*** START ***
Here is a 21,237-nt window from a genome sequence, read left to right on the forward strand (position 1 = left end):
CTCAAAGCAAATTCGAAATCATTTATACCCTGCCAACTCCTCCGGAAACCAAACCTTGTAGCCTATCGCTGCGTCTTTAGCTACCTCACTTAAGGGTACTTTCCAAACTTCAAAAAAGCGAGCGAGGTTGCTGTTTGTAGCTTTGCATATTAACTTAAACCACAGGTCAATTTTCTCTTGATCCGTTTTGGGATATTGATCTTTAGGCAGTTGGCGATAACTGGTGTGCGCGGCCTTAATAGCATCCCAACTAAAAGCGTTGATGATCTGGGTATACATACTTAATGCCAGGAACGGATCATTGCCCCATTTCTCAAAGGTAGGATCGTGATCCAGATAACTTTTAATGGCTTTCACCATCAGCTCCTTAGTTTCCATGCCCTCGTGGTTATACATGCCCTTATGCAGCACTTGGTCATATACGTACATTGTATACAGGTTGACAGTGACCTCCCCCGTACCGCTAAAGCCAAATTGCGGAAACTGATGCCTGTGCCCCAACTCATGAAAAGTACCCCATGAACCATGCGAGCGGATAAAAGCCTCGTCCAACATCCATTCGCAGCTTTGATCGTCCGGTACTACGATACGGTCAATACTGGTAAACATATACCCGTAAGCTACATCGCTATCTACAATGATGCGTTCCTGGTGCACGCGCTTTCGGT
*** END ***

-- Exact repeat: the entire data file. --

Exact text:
Here is a 21,237-nt window from a genome sequence, read left to right on the forward strand (position 1 = left end):
CTCAAAGCAAATTCGAAATCATTTATACCCTGCCAACTCCTCCGGAAACCAAACCTTGTAGCCTATCGCTGCGTCTTTAGCTACCTCACTTAAGGGTACTTTCCAAACTTCAAAAAAGCGAGCGAGGTTGCTGTTTGTAGCTTTGCATATTAACTTAAACCACAGGTCAATTTTCTCTTGATCCGTTTTGGGATATTGATCTTTAGGCAGTTGGCGATAACTGGTGTGCGCGGCCTTAATAGCATCCCAACTAAAAGCGTTGATGATCTGGGTATACATACTTAATGCCAGGAACGGATCATTGCCCCATTTCTCAAAGGTAGGATCGTGATCCAGATAACTTTTAATGGCTTTCACCATCAGCTCCTTAGTTTCCATGCCCTCGTGGTTATACATGCCCTTATGCAGCACTTGGTCATATACGTACATTGTATACAGGTTGACAGTGACCTCCCCCGTACCGCTAAAGCCAAATTGCGGAAACTGATGCCTGTGCCCCAACTCATGAAAAGTACCCCATGAACCATGCGAGCGGATAAAAGCCTCGTCCAACATCCATTCGCAGCTTTGATCGTCCGGTACTACGATACGGTCAATACTGGTAAACATATACCCGTAAGCTACATCGCTATCTACAATGATGCGTTCCTGGTGCACGCGCTTTCGGT